Support for democracy increased in Georgia during COVID-19, but what does that mean?
[Note: This article was co-published with OC Media, here. It was written by Rati Shubladze, a Policy Analyst at CRRC Georgia. The views expressed in this article are the author's alone and do not represent the views of the Embassy of the Netherlands, CRRC Georgia, or any related entity.]
The COVID-19 outbreak generated discussion about whether support for democracy would decline during and after the crisis. While reported support increased, this did not necessarily match support for democratic means of governance.
Data from the CRRC’s COVID-19 monitor shows that more people in Georgia reported support for democracy compared to the pre-crisis period. However, as before the crisis, support for democracy does not seem to be grounded in the values commonly associated with democratic governance.
Compared to a study with the same question conducted before the virus outbreak, support for democracy increased.
The Caucasus Barometer 2019, conducted before the pandemic, shows that nearly half of Georgians (49%) thought that democracy was preferable to any other kind of government. The rest did not report explicit support for democracy. The share of people explicitly supporting democracy rose to 60% during the COVID-19 outbreak.
A previous article looked at how support for democracy was not associated with liberal values, such as support for gender equality and acceptance of different ethnic or religious groups.
Data collected during the COVID-19 Monitor suggests that support for democracy is also not associated with preferences for democratic rules of governance.
The COVID-19 survey asked Georgians for their opinions regarding different approaches to governance, citizen’s attitudes toward the government, and restrictions to overcome the crisis. The data shows ambiguous results.
The majority (59%) said it was acceptable for the public to critique the government, and nearly two-thirds said it was unacceptable to restrict citizens’ rights without going through institutional checks and balances.
At the same time, for most Georgians (53%), said efficiency, not institutional accountability, is what matters. Moreover, most said they supported strong, unaccountable leaders (68%) to get the country out of crisis.
Regressions testing whether the above data are correlated with support for democracy, controlling for socio-demographic variables like gender, age, education, settlement type, employment, household wealth and ethnicity, were run. They suggest that there are no statistically significant associations between attitudes towards the above forms of governance and support for democracy.
Contrary to many commentators’ expectations, support for democracy increased during the COVID-19 crisis. However, as previous studies have indicated, support is not associated with democratic values and considerations.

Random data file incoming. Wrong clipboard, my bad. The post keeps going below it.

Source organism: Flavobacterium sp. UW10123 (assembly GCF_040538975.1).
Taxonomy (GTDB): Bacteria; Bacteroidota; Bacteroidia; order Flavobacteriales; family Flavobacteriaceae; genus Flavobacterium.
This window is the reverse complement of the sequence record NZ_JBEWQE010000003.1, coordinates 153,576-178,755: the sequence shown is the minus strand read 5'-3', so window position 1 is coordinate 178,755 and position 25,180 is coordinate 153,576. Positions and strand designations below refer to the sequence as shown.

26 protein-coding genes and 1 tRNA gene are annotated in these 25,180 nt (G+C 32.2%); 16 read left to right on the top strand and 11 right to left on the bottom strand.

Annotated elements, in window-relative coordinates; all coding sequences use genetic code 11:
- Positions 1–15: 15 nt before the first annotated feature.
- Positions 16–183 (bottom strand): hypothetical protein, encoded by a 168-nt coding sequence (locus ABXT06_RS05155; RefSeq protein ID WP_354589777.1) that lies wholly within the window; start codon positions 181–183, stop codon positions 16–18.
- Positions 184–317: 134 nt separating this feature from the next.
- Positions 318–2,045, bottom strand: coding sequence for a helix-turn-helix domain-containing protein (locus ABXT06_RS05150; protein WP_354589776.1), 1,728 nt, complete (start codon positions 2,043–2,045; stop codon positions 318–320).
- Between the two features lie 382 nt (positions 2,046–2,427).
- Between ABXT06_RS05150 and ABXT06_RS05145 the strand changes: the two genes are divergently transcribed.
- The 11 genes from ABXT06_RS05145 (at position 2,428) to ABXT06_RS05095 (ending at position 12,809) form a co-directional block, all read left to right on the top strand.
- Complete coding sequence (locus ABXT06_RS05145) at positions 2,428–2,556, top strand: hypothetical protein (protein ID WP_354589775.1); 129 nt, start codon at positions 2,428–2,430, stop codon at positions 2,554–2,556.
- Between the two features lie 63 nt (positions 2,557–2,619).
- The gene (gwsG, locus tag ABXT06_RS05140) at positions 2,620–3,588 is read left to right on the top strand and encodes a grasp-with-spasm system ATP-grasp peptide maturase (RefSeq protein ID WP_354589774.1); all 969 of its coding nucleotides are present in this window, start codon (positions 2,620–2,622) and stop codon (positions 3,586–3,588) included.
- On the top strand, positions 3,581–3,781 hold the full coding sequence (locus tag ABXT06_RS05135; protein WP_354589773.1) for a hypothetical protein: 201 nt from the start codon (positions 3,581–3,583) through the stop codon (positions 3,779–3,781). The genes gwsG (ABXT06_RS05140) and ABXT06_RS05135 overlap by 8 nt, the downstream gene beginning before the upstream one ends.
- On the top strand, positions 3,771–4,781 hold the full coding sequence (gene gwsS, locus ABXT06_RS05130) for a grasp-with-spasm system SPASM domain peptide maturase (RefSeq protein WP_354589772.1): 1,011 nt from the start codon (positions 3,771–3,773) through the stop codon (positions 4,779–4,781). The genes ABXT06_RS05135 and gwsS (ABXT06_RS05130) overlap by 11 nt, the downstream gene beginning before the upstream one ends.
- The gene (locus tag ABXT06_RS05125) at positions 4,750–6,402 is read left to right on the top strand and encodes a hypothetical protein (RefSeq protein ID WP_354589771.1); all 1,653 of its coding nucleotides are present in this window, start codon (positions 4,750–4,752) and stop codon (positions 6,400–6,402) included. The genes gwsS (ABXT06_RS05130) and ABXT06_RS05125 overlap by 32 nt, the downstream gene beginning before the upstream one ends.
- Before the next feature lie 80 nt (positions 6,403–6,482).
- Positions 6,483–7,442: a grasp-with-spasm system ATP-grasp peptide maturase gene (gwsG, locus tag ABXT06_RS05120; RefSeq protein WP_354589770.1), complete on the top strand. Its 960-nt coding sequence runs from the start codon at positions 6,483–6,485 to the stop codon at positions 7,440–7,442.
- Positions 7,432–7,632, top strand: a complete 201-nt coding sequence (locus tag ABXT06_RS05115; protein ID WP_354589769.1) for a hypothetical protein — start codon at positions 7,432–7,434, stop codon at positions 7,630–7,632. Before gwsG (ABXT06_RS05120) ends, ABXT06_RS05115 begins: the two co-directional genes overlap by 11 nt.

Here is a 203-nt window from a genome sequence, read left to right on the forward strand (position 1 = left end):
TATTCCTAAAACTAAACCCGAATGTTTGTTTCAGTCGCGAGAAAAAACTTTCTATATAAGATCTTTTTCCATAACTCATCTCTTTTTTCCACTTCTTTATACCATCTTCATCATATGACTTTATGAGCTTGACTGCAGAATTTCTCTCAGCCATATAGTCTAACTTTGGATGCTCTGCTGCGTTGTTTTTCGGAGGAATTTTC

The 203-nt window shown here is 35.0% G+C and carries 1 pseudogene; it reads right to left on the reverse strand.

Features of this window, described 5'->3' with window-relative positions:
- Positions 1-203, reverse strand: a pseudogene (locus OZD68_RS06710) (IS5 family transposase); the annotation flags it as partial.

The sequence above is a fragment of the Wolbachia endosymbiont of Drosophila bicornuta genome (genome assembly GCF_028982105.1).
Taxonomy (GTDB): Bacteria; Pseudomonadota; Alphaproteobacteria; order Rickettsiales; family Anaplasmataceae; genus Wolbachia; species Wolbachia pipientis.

This analysis shows that explicit supporters of democracy on many levels do not hold different views from non-supporters regarding the means of governance, decision making, and institutional accountability.
This again leads to the question, why do so many in Georgia report support for democracy if not for the content of that idea?
The 2018 presidential elections, and particularly, the events surrounding the second round, have come to be considered a setback for Georgia’s democratic trajectory. Between the first and second round, it was announced that 600,000 voters would have debt relief immediately following the elections, leading some to suggest this was a form of vote buying. A number of instances of electoral fraud were also alleged. The use of party coordinators around election precincts was also widely condemned.
But what do people want?
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Public opinion polls suggest support for democracy is on the decline in Georgia, but does support for democracy correlate to support for liberal values?
An increasing number of Georgians view their country as ‘a democracy with major problems’, with CRRC’s Caucasus Barometer survey showing the share of people reporting this belief to have increased from 27% in 2011 to 48% in 2019.
In parallel to this growing scepticism towards the country’s democratic situation, surveys show a decline in the proportion of the population believing that democracy is preferable to any other kind of government, falling from 65% in 2011 to 49% in 2019.
In times of crisis, support for governments often rises in what is known as a rallying around the flag effect. The COVID-19 crisis in Georgia has been no exception.
Data from around the world has shown rallying around the flag effects in many countries during the pandemic, with a few exceptions. Georgia has followed this broader pattern, with performance ratings tripling for many actors and institutions between November/December 2019 and May 2020.
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In Georgia, it would appear that informing people that others are acting responsibly in the pandemic could in fact lead to the opposite behaviour.
Communications have been critical to attempts to prevent the spread of COVID-19 globally, and it is unclear what the best strategy for doing so might be. In Georgia, it would appear that informing people that others are acting responsibly in the pandemic could in fact lead to the opposite behaviour.